The purpose of a review is to determine if a property owner has correctly and fully completed their return and reporting schedules. It is based upon the good faith disclosures of the property owner and information that is readily ascertainable by the appraisal staff. The examination should include a comparison of the current return information with return information from prior years. The appraiser should contact the owner or their agent by an on-site visit, telephone call or written correspondence to attempt to resolve any questionable items. Returns with unresolved discrepancies, unexpected values or incomplete information could be escalated into an audit.
The purpose of an audit is to gather information that will allow the appraiser to make an accurate determination of the fair market value of the property owned by the property owner and subject to taxation. An audit is an examination of the records of the property owner to make an independent determination of the fair market value of such property where such determination does not solely depend upon the good faith disclosures of the property owner and information that is readily ascertainable by the appraisal staff. Accounts subject to audit generally include three (3) tax years.
Personal property valued at $7,500 or less is automatically exempt from ad valorem taxes. The property, however must be returned, valued, and entered on the tax digest. Owners of personal property with a value of less than $7,500 receive no bill.
Policy & Procedures for Personal Property
• Manufactured Housing Digest (Prebills):
Prebilled Manufactured Homes are manufactured homes that either have not been detitled or that do not have or qualify for homestead exemption. These manufactured homes are placed on their own digest, are considered a different type of property than real or personal property, and are billed earlier in the year (generally in January/ February) than those properties listed on the regular digest. The following facts apply to prebilled manufactured homes:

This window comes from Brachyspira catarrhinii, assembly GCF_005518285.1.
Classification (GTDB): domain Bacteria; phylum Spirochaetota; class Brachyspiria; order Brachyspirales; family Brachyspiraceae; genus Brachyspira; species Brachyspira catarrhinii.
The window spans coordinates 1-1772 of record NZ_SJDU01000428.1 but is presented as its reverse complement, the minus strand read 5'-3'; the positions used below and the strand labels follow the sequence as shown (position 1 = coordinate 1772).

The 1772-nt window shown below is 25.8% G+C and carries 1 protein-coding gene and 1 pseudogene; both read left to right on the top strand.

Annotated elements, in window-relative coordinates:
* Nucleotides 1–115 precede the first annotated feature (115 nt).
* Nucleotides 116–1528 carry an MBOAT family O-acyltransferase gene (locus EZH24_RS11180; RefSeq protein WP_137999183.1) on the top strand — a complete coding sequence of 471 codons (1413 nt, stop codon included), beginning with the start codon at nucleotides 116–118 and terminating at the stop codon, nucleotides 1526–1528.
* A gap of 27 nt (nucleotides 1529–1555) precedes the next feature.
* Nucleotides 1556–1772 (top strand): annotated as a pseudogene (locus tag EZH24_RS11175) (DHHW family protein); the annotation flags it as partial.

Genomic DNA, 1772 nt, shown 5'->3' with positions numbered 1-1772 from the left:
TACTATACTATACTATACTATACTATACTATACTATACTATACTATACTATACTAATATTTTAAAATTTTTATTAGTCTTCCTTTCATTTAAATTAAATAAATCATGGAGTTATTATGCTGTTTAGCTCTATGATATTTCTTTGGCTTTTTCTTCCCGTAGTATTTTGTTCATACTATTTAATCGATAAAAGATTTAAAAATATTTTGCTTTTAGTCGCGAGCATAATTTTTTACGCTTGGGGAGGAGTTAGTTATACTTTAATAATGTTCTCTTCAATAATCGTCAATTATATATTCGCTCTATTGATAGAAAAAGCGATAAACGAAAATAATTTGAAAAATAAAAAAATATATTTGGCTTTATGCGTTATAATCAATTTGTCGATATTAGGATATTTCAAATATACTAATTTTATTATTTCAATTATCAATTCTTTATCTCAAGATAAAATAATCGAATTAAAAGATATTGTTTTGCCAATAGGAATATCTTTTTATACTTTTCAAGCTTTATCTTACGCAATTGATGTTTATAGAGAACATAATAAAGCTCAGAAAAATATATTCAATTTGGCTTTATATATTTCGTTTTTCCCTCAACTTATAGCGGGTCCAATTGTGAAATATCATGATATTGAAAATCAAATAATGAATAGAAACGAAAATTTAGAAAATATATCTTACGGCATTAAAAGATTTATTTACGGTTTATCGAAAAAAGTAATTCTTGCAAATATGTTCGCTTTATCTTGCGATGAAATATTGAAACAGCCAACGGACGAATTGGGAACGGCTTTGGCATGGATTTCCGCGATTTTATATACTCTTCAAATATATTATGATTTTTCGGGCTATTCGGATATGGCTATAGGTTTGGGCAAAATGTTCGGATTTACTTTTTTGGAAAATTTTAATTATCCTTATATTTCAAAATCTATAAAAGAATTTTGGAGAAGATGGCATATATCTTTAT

- On or before January 5th of each year, the Board of Assessors meets to approve the current year’s prebill digest.
- On or before January 5th of each year, the prebill manufactured housing digest is forwarded to the Tax Commissioner.
- Appeals can be filed on a manufactured home within 45 days of the date on the prebilled manufactued housing tax bill or by May 1st (Whichever occurs later).
- A temporary tax bill shall be issued for every manufactured home which is under appeal.
- Once the tax assessors office has reached a determination regarding an appeal, it has 10 days to notify the tax commissioner of the final assessment.
- If no appeal has been filed and a manufactured home owner believes that the tax on the manufactured home has been erroneously or illegally assessed or collected, the owner may file a request for a refund. The request may be filed within 3 years of the date of the payment of the taxes in question. Only errors of fact or law which have resulted in erroneous or illegal taxation shall be considered. A mobile home owner’s claim based on mere dissatisfaction with an assessment SHALL NOT constitute that assessment was erroneous or illegal and is not subject to a refund.
• Motor Vehicle Appeals:
The Georgia Department of Revenue produces an estimate of value, which is required for use in determining the amount of “title tax” you owe upon the transfer of a vehicle. Effective January 1, 2014, the new title tax increased to 6.75 percent. On January 1, 2015, according to the statutory formula, the TAVT rate increases from 6.75% to 7%. Any motor vehicle with a date of purchase of January 1, 2015, or later, as stated on the Certificate of Title Application (Form MV-1), will be subject to the 7% rate If you disagree with the value used, you must appeal to the Board of Assessors within 45 days of the payment of the tax.